Sure. Thank you.
Honourable committee members, good afternoon. Kwe natuptut. We're honoured to be here on the traditional lands of the Algonquin people.
My name is Paul Prosper. I am chief of Paqtnkek Mi'kmaw Nation. I am here on behalf of the Assembly of Nova Scotia Mi'kmaq Chiefs, which exists as an institution of governance for all 13 Mi'kmaw bands in Nova Scotia. On behalf of the assembly, I have also held the justice portfolio, during which time I have worked on a number of child welfare-related issues.
The Mi'kmaw traditional territory is called Mi'kma'ki, which encapsulates roughly five of the Atlantic provinces. We have a long, rich history. We have a creation story and numerous legends. Our traditional governance structure is the Sante’ Mawio’mi, the Mi’kmaq Grand Council. As Mi'kmaq, we have outstanding and existing aboriginal and treaty rights. They have been recognized by the highest courts in this country. Throughout our long, rich history, which stems from the treaty periods to scalping proclamations to pre- and post-Confederation legislation, including the Indian Act, through to residential schools and to subsequent policies of the federal government through such things as centralization, we are still here. We still thrive within Mi'kma'ki, at times despite the failed good intentions of the federal government.
Before the arrival of Europeans, we existed as independent nations governed by our own customs, values and traditions. We operated through kisult or Niskam, our Creator, who provided us with how to live through original instructions as human beings. We have an inherent right to self-government. This is independent of any legislative enactment. This is also embedded within the constitutional framework of this country through section 35.
With respect to Bill C-92, the assembly supports the provisions within this bill that recognize the inherent right to self-government. However, we'd like to underscore some fundamental changes that are needed. These are most predominantly funding and transition-related issues, which my counterparts will get into further.
I'll share a bit about our experience within Nova Scotia. Back in 2014, the Province of Nova Scotia reviewed their Children and Family Services Act. There was a major overhaul of that act. We played an important role within that process with the provincial government. This led to roughly 25 amendments to the Children and Family Services Act that dealt with Mi'kmaw people in Nova Scotia. The act previously had no mention of Mi'kmaw people. We developed an interim approach and a long-term approach. The interim approach was to gain some recognition through the provincial act. The long-term approach was for a Mi'kmaw law over Mi'kmaw children, certainly consistent with this bill.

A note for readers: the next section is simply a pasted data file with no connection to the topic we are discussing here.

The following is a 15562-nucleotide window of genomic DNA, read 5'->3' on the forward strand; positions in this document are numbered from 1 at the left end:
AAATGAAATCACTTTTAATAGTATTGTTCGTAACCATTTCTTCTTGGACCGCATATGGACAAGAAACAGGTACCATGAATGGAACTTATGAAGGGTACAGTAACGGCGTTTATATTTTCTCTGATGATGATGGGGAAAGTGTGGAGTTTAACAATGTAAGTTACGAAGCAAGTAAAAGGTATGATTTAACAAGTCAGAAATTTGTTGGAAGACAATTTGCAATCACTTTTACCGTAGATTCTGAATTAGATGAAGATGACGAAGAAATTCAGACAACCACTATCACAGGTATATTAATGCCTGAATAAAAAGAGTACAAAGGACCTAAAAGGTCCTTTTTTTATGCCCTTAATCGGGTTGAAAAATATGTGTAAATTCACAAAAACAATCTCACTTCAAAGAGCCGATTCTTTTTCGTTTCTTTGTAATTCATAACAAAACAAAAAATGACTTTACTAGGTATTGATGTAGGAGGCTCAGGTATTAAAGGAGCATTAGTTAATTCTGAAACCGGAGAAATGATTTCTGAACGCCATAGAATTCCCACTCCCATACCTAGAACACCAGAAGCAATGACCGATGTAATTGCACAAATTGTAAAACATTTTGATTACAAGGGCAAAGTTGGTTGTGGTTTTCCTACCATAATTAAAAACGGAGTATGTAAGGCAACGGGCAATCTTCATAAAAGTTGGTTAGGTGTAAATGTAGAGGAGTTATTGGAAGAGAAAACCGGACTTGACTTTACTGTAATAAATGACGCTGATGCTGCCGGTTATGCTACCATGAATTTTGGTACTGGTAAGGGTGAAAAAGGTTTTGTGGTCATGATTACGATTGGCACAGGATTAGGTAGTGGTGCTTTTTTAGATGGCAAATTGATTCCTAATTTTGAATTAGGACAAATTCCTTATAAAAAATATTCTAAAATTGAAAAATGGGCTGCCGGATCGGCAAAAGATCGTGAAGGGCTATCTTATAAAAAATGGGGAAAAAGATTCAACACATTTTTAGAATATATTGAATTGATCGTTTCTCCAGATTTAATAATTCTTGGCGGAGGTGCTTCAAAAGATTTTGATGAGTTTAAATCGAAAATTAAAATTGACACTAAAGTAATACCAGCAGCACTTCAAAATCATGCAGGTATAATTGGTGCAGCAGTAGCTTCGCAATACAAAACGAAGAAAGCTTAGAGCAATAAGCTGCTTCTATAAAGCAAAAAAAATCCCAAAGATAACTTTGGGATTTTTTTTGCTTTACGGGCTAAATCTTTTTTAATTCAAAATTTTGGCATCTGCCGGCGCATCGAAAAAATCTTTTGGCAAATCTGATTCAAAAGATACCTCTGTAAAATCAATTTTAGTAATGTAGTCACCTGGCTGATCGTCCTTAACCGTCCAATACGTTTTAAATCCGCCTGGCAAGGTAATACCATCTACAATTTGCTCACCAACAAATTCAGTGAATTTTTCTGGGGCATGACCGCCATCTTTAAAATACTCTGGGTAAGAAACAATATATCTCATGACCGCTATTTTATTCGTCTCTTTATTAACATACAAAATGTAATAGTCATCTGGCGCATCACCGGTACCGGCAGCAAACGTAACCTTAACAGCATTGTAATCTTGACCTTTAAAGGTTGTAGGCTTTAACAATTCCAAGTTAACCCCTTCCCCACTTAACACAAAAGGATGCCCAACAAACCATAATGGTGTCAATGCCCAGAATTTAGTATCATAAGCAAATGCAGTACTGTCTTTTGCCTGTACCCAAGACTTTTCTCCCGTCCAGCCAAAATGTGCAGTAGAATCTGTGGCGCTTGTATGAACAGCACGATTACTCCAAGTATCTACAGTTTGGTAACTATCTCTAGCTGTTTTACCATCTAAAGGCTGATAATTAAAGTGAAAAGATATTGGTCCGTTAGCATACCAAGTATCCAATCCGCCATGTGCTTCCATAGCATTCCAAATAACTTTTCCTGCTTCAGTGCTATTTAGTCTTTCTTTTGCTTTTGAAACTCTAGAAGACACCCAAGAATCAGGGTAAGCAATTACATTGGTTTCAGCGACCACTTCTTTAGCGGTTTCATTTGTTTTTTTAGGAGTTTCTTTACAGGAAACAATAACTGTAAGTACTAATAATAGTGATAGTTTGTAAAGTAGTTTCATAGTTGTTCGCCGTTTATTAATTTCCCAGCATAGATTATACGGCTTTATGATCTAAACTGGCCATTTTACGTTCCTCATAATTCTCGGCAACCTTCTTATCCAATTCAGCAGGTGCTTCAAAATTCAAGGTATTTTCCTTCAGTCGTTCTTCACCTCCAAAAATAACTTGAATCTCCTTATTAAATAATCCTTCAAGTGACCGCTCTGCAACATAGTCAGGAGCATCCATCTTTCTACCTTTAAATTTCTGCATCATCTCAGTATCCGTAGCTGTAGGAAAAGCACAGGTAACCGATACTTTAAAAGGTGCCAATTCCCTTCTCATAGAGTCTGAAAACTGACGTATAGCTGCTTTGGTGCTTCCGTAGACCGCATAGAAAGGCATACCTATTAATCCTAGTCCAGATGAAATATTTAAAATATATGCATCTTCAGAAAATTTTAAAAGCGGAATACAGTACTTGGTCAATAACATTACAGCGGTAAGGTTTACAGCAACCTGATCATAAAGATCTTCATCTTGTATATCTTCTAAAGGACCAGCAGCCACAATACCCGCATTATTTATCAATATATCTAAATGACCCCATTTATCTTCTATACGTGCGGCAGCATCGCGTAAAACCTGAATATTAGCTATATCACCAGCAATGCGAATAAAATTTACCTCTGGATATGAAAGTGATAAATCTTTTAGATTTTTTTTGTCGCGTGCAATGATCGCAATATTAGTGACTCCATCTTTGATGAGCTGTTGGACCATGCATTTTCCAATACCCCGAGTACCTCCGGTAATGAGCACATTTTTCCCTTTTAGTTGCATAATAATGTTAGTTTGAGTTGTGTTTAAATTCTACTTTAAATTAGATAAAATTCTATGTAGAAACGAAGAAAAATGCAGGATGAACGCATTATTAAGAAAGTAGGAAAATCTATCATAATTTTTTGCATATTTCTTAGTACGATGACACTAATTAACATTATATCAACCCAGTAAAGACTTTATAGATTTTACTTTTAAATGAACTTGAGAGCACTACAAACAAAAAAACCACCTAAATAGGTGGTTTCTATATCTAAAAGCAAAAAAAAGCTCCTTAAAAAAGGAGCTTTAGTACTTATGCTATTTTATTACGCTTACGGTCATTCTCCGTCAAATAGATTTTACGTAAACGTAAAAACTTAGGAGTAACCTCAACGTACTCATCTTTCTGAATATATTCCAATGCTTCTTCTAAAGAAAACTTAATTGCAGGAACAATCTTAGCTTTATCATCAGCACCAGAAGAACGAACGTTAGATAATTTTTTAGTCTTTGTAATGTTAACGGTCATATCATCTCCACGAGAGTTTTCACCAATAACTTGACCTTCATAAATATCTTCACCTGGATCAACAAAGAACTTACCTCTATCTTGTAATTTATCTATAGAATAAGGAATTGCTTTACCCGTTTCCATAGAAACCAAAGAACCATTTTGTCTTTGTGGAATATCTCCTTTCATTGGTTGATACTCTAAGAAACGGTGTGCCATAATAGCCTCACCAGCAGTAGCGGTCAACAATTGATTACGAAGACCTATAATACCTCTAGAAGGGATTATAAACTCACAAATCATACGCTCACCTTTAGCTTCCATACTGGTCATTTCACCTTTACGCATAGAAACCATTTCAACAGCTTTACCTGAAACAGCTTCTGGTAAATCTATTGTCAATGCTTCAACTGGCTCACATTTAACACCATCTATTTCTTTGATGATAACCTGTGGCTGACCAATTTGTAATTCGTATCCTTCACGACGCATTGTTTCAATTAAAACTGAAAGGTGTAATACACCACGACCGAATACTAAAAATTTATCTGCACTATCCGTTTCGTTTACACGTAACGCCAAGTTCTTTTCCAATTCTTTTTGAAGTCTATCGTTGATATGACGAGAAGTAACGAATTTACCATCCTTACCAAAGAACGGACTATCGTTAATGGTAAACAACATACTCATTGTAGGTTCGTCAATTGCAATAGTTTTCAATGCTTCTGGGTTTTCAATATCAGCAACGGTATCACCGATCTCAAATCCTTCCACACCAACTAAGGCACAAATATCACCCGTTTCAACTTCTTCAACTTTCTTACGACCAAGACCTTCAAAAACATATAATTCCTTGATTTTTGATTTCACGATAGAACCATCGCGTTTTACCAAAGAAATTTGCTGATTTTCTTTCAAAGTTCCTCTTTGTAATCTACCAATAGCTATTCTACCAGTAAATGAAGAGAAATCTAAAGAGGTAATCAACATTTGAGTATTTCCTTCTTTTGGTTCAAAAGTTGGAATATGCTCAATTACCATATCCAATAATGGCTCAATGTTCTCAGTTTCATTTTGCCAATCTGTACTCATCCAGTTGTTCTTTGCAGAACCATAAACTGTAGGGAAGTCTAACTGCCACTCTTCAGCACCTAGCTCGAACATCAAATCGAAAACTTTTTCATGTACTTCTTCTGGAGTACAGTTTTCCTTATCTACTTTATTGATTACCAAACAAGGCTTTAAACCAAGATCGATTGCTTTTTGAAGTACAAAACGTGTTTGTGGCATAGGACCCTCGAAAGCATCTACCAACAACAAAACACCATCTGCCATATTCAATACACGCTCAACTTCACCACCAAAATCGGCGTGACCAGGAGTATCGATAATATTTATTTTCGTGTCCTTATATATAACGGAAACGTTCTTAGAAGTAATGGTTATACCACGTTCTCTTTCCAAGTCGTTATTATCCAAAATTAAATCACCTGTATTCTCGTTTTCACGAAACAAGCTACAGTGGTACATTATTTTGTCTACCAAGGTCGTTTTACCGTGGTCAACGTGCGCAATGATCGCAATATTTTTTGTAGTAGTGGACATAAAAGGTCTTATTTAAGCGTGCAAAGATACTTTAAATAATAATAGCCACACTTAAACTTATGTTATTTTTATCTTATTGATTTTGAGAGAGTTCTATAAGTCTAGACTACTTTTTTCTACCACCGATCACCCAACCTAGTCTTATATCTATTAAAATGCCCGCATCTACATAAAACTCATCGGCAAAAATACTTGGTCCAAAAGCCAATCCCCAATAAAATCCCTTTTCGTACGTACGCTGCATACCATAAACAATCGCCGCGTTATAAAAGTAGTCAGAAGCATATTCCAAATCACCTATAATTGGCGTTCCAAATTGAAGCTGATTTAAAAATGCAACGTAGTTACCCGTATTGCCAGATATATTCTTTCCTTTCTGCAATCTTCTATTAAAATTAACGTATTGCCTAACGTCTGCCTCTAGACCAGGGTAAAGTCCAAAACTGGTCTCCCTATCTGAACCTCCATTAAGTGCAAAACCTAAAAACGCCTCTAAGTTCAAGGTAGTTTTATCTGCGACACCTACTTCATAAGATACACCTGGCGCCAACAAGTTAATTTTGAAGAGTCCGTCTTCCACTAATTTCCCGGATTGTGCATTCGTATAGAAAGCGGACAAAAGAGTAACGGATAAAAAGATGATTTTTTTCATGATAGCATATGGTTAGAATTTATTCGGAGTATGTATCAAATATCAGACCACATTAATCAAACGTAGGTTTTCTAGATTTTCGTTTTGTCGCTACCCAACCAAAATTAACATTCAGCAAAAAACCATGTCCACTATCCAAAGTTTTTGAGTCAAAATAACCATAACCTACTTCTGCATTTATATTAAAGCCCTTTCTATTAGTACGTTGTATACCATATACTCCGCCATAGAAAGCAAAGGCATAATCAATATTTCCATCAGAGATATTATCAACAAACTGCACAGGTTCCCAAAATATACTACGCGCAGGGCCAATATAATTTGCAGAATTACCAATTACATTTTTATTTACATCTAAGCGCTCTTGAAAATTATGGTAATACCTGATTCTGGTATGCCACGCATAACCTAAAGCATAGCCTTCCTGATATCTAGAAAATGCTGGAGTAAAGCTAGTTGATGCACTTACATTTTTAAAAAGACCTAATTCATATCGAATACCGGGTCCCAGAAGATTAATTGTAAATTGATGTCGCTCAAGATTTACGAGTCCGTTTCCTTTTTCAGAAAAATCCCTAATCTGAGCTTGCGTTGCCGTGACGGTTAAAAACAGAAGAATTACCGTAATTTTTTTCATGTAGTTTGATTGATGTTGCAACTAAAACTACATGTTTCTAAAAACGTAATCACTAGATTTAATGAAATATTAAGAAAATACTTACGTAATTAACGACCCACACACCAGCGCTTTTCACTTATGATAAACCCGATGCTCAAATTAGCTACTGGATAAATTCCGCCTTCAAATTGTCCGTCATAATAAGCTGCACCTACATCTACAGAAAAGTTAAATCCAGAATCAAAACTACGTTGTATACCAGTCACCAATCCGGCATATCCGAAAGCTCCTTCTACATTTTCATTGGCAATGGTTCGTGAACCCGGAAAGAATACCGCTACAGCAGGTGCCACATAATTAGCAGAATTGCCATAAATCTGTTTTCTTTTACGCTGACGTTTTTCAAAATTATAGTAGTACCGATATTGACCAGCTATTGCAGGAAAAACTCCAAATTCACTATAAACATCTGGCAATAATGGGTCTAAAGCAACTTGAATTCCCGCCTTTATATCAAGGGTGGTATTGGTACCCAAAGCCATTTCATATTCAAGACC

Through those amendments that we achieved in 2017, we have had positive outcomes. For example, there are fewer foster care placements and more within the area of customary care. We have recognized family group conferencing, which exists as a preventative measure through Mi'kmaw traditions, allowing us to take into account an existing situation before it gets to the point of no return. Saying this, however, we are cognizant of the fact that we certainly don't want this federal bill to interfere with the substantive gains we have made provincially.
With respect to my experience, I would just make a note about connection and the role of community. As leaders and chiefs, we often get tired of watching children, families and communities get torn apart by a system that doesn't work.
Certainly in my role, we recognize the need to have basic building blocks, including identity, culture, language and traditions, related to the spirit and well-being of our peoples and of nations. There's a need for connecting and belonging, which is a basic right for community members to live in health and in safe environments. We recognize that the solutions to the problems we have with child welfare must come from within. To resolve these issues they must come from our respective communities.
A certain environment has to exist, because we all know too well that at times provincial laws and policies don't reflect the realities within our communities. We recognize that self-government can provide a mechanism that offers traditional and practical ways to care for children and families, and certainly there are a number of examples in that regard.
As a quick note on funding and transition, we recognize that legislation in and of itself does not really create the change that is needed. There have to be additional approaches involving education, capacity building, governance, infrastructure, stable funding and building relationships within an overall strategic justice initiative.
With that, I'd like to conclude and offer comments from my colleagues here.